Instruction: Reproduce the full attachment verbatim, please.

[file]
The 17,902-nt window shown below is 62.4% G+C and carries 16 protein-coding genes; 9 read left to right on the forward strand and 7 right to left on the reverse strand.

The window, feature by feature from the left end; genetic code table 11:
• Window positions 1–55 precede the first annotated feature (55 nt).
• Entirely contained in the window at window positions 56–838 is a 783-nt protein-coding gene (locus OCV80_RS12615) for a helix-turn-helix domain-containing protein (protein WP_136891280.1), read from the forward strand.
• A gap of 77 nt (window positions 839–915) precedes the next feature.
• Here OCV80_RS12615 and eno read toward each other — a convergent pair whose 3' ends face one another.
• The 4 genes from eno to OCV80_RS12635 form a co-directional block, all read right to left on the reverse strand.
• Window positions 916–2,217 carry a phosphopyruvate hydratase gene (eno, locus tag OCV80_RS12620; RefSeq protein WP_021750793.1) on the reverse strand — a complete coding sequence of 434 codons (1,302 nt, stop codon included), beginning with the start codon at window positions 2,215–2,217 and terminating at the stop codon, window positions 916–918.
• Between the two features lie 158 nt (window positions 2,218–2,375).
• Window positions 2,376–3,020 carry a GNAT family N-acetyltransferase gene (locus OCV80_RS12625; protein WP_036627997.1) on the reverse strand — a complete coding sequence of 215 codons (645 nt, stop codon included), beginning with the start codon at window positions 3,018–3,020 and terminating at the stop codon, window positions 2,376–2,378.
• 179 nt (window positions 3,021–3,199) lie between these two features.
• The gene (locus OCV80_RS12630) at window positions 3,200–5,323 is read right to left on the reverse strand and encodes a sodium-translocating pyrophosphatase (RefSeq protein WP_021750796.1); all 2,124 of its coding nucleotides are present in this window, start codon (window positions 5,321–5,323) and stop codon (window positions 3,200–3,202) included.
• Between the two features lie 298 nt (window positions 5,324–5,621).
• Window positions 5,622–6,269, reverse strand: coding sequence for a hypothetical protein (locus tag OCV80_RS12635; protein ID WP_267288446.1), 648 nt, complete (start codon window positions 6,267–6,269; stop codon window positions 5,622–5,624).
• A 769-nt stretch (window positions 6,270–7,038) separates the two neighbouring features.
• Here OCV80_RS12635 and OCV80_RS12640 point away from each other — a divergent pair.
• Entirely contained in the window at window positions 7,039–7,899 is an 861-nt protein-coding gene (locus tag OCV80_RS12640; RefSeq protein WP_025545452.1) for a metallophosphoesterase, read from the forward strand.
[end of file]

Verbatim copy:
The 17,902-nt window shown below is 62.4% G+C and carries 16 protein-coding genes; 9 read left to right on the forward strand and 7 right to left on the reverse strand.

The window, feature by feature from the left end; genetic code table 11:
• Window positions 1–55 precede the first annotated feature (55 nt).
• Entirely contained in the window at window positions 56–838 is a 783-nt protein-coding gene (locus OCV80_RS12615) for a helix-turn-helix domain-containing protein (protein WP_136891280.1), read from the forward strand.
• A gap of 77 nt (window positions 839–915) precedes the next feature.
• Here OCV80_RS12615 and eno read toward each other — a convergent pair whose 3' ends face one another.
• The 4 genes from eno to OCV80_RS12635 form a co-directional block, all read right to left on the reverse strand.
• Window positions 916–2,217 carry a phosphopyruvate hydratase gene (eno, locus tag OCV80_RS12620; RefSeq protein WP_021750793.1) on the reverse strand — a complete coding sequence of 434 codons (1,302 nt, stop codon included), beginning with the start codon at window positions 2,215–2,217 and terminating at the stop codon, window positions 916–918.
• Between the two features lie 158 nt (window positions 2,218–2,375).
• Window positions 2,376–3,020 carry a GNAT family N-acetyltransferase gene (locus OCV80_RS12625; protein WP_036627997.1) on the reverse strand — a complete coding sequence of 215 codons (645 nt, stop codon included), beginning with the start codon at window positions 3,018–3,020 and terminating at the stop codon, window positions 2,376–2,378.
• 179 nt (window positions 3,021–3,199) lie between these two features.
• The gene (locus OCV80_RS12630) at window positions 3,200–5,323 is read right to left on the reverse strand and encodes a sodium-translocating pyrophosphatase (RefSeq protein WP_021750796.1); all 2,124 of its coding nucleotides are present in this window, start codon (window positions 5,321–5,323) and stop codon (window positions 3,200–3,202) included.
• Between the two features lie 298 nt (window positions 5,324–5,621).
• Window positions 5,622–6,269, reverse strand: coding sequence for a hypothetical protein (locus tag OCV80_RS12635; protein ID WP_267288446.1), 648 nt, complete (start codon window positions 6,267–6,269; stop codon window positions 5,622–5,624).
• A 769-nt stretch (window positions 6,270–7,038) separates the two neighbouring features.
• Here OCV80_RS12635 and OCV80_RS12640 point away from each other — a divergent pair.
• Entirely contained in the window at window positions 7,039–7,899 is an 861-nt protein-coding gene (locus tag OCV80_RS12640; RefSeq protein WP_025545452.1) for a metallophosphoesterase, read from the forward strand.